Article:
IF Batman and the X- Men get prequels, why not journalist Hunter S. Thompson?
He was certainly a superhero of a kind, just one whose powers mainly consisted of consuming copious amounts of alcohol while still, somehow, churning out wildly colourful, raging stories from the road.
The Rum Diary is based on Thompson’s heavily autobiographical novel by the same name, which he wrote as a 22- year- old in the 1960s after a stint as a newspaper reporter in San Juan, Puerto Rico. It wasn’t published until 1998. Since then, Thompson’s friend Johnny Depp ( who also played Thompson in 1998’ s Fear and Loathing in Las Vegas ) has been trying to adapt The Rum Diary to the screen.
The Rum Diary, which is dedicated to Thompson who died in 2005, is essentially a portrait of the Duke as a young journalist.
The stand- in for Thompson, the young novelist- reporter Paul Kemp ( Depp, pictured), is trying to find his way and his writing voice: It’s the birth of Gonzo, a style of journalism that is written without objectivity.
Criminally exaggerated resume in hand, Kemp has gone to Puerto Rico to try his hand
as a reporter.
He lands a job at the San Juan Star, whose editor- in- chief, Lotterman ( Richard Jenkins), is at his wit’s end running a failing, diminishing daily.
As he interviews a hungover Kemp, he quizzes him on what kind of drinker he is, to which Kemp deadpans that he’s at ‘‘ the upper end of social’’.
Kemp is befriended by staff photographer Sala ( Michael Rispoli), a burly, genial newsman who is nevertheless not once seen with a camera in hand.
Kemp moves into Sala’s dilapidated dump of an apartment, which he shares with crime reporter Moberg ( Giovanni Ribisi), a hoarse- voiced, over- drugged oddity who listens to Hitler broadcasts and sets some kind of record for caustic reporter- editor relations.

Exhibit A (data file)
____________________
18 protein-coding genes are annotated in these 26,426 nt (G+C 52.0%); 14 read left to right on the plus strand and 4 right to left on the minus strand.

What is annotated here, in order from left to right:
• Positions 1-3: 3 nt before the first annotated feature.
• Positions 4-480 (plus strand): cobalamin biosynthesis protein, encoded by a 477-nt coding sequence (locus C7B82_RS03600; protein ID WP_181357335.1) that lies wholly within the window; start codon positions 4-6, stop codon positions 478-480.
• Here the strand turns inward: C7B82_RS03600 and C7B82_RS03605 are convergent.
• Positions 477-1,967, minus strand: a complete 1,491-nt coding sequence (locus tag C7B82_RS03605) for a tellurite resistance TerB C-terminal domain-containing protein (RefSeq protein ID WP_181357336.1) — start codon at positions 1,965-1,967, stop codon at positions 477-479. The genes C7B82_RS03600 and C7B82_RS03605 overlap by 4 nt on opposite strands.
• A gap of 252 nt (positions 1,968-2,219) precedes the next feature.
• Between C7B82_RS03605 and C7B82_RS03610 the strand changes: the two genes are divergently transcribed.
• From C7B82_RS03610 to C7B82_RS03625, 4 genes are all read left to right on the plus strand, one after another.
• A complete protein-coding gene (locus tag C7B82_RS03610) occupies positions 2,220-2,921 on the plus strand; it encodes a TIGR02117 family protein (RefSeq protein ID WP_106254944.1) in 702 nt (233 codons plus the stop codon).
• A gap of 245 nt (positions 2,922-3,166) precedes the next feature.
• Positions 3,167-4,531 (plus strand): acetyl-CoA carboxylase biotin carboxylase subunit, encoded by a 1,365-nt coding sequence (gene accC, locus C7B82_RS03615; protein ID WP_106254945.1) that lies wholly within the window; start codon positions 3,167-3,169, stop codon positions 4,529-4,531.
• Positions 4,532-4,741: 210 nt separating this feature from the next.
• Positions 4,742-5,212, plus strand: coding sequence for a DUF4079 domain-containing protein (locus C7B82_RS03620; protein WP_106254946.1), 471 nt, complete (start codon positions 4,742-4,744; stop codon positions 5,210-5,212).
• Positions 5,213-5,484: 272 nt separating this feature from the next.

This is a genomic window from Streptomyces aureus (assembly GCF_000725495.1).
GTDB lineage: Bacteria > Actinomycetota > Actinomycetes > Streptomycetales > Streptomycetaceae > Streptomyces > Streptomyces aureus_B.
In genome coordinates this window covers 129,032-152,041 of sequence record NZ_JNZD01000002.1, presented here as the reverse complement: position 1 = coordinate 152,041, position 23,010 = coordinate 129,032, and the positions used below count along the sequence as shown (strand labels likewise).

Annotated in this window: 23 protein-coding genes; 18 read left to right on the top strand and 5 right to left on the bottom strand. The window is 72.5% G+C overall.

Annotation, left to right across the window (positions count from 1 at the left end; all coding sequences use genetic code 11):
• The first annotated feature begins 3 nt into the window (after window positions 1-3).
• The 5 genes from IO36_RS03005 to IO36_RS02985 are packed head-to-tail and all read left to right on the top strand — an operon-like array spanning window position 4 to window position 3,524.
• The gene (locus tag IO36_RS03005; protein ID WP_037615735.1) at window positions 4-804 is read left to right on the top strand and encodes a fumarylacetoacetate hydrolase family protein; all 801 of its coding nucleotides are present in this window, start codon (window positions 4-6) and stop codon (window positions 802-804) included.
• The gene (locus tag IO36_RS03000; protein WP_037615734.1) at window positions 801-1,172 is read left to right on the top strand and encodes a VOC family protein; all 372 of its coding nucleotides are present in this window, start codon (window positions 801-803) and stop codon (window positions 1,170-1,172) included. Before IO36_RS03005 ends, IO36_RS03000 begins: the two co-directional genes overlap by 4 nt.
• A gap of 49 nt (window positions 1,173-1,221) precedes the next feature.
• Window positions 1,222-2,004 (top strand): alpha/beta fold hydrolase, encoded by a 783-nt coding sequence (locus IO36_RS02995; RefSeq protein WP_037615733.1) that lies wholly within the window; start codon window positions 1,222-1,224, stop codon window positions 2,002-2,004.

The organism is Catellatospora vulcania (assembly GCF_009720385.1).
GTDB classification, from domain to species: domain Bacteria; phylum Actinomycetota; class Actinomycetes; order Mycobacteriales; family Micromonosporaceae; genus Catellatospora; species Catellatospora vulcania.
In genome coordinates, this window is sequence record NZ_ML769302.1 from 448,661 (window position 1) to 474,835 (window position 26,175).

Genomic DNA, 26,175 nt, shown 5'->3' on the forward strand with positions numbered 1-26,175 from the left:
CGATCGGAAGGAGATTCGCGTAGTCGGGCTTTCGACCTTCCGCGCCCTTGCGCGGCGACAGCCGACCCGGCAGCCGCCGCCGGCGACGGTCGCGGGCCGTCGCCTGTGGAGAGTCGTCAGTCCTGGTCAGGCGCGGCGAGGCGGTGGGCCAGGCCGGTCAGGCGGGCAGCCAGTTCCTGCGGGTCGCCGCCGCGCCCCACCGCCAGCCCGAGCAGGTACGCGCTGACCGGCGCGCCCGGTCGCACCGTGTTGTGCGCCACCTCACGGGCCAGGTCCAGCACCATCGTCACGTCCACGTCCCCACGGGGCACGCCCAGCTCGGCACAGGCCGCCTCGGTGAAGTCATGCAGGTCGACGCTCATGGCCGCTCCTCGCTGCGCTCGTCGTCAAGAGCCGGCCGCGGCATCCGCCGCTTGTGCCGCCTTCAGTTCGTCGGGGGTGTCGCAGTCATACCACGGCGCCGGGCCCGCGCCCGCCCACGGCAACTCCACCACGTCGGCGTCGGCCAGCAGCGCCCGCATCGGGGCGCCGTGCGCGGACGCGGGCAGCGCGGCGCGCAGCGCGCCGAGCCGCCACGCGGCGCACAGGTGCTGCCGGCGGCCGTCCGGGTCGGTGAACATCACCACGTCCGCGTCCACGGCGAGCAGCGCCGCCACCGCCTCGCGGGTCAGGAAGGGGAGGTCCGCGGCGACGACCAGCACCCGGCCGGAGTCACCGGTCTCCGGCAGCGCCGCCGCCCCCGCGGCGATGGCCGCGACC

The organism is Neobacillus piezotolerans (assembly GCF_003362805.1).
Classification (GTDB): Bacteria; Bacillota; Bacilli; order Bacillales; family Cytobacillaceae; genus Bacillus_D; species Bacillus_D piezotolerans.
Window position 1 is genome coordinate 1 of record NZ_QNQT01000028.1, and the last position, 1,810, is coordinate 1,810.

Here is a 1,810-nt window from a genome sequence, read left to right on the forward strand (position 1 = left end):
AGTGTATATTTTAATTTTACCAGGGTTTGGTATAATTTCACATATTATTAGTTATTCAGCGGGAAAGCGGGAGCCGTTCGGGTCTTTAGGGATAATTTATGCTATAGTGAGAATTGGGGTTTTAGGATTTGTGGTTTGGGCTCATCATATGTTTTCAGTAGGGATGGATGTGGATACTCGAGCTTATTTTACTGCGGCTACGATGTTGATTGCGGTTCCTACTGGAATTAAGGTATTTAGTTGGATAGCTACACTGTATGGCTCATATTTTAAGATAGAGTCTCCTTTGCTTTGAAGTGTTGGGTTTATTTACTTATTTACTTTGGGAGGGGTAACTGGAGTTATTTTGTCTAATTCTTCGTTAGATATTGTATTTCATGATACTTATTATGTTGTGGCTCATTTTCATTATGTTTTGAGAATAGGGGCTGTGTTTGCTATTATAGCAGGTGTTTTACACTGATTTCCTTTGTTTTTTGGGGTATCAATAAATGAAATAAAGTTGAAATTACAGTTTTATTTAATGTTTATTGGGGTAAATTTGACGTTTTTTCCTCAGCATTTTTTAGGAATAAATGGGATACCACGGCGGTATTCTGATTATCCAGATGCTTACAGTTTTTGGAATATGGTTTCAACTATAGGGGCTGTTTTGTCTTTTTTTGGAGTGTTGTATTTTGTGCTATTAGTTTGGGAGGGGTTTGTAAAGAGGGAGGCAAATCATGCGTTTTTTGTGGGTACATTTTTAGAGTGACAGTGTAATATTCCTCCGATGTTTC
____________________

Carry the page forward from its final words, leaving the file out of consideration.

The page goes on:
Kemp catches the attention of American businessman Sanderson ( Aaron Eckhart), a smooth manipulator who is trying to push through an enormous development of a nearby, pristine island that’s pushing locals out in favour of American investors.
Sanderson recruits Kemp to spin the development favourably in the Star.
This picture of American corruption of Puerto Rico is one of the more compelling aspects of The Rum Diary.
A combative atmosphere between poor locals and rich Americans hangs in the air, as do the navy’s bombing tests on the nearby island of Vieques. Depp is again in the Caribbean among pirates.
Sanderson’s slick, wealthy appeal is tempting to Kemp, who isn’t finding the constricting Star to be an especially noble pursuit, either.
Even more alluring is Sanderson’s beautiful fiancee Chenault, played by Amber Heard.
Kemp immediately falls for her (‘‘ Oh, God, why did she have to happen?’’ he mutters after meeting her) and it’s no wonder: Heard is a stunning presence.
This builds slowly for Kemp into a moral crisis and, finally, an artistic tipping- point.
‘‘ I don’t know how to write like me,’’ he says.
But by the end of the film, Kemp/ Thompson has found his legs. The guiding principle is a furious distrust of authority, and a key ingredient is hallucinogens.
You might expect a tribute such as this to be sycophantic but director Bruce Robinson ( famous for the brilliant cult film
Withnail & I ) keeps a realistic tone. Robinson, who also wrote the
By the end of the film Thompson has found his legs. The guiding principle is a furious distrust of authority, and a key ingredient is hallucinogens
screenplay, does not present the cartoonish Thompson we have come to expect. It is a refreshing, grounded view.
Depp’s low- key performance as a Thompson alter- ego feels truer than the manic derangement of Fear and Loathing but the role is also lacking real energy. Thompson went on to find his voice but
The Rum Diary, entertaining and wellintended, is just shy of discovering its own.